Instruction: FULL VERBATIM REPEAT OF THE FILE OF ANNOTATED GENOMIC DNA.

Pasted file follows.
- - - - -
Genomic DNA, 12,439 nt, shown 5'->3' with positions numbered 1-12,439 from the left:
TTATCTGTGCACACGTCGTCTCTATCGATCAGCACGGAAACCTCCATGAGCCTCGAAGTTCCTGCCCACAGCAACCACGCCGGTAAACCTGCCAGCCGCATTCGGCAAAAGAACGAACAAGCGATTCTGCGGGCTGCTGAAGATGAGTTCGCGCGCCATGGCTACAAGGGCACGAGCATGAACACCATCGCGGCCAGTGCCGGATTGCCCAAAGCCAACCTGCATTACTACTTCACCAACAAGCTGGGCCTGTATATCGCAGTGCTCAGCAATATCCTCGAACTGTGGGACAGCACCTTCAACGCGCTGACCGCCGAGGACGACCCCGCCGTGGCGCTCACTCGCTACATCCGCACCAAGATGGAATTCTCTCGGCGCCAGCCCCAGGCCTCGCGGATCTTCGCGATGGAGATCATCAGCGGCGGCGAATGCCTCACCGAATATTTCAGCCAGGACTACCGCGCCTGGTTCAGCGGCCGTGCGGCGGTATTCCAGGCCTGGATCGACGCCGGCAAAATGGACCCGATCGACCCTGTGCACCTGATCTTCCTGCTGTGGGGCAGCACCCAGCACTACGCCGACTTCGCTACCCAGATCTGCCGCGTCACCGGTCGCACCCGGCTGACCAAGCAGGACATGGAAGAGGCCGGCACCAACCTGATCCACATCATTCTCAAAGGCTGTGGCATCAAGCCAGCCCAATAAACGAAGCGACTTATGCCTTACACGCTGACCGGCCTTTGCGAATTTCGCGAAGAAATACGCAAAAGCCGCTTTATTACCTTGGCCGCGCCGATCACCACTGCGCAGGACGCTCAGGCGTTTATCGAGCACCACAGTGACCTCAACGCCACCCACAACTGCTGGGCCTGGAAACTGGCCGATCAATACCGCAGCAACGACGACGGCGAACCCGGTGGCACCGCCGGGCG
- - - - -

Genomic DNA, 12,439 nt, shown 5'->3' with positions numbered 1-12,439 from the left:
TTATCTGTGCACACGTCGTCTCTATCGATCAGCACGGAAACCTCCATGAGCCTCGAAGTTCCTGCCCACAGCAACCACGCCGGTAAACCTGCCAGCCGCATTCGGCAAAAGAACGAACAAGCGATTCTGCGGGCTGCTGAAGATGAGTTCGCGCGCCATGGCTACAAGGGCACGAGCATGAACACCATCGCGGCCAGTGCCGGATTGCCCAAAGCCAACCTGCATTACTACTTCACCAACAAGCTGGGCCTGTATATCGCAGTGCTCAGCAATATCCTCGAACTGTGGGACAGCACCTTCAACGCGCTGACCGCCGAGGACGACCCCGCCGTGGCGCTCACTCGCTACATCCGCACCAAGATGGAATTCTCTCGGCGCCAGCCCCAGGCCTCGCGGATCTTCGCGATGGAGATCATCAGCGGCGGCGAATGCCTCACCGAATATTTCAGCCAGGACTACCGCGCCTGGTTCAGCGGCCGTGCGGCGGTATTCCAGGCCTGGATCGACGCCGGCAAAATGGACCCGATCGACCCTGTGCACCTGATCTTCCTGCTGTGGGGCAGCACCCAGCACTACGCCGACTTCGCTACCCAGATCTGCCGCGTCACCGGTCGCACCCGGCTGACCAAGCAGGACATGGAAGAGGCCGGCACCAACCTGATCCACATCATTCTCAAAGGCTGTGGCATCAAGCCAGCCCAATAAACGAAGCGACTTATGCCTTACACGCTGACCGGCCTTTGCGAATTTCGCGAAGAAATACGCAAAAGCCGCTTTATTACCTTGGCCGCGCCGATCACCACTGCGCAGGACGCTCAGGCGTTTATCGAGCACCACAGTGACCTCAACGCCACCCACAACTGCTGGGCCTGGAAACTGGCCGATCAATACCGCAGCAACGACGACGGCGAACCCGGTGGCACCGCCGGGCG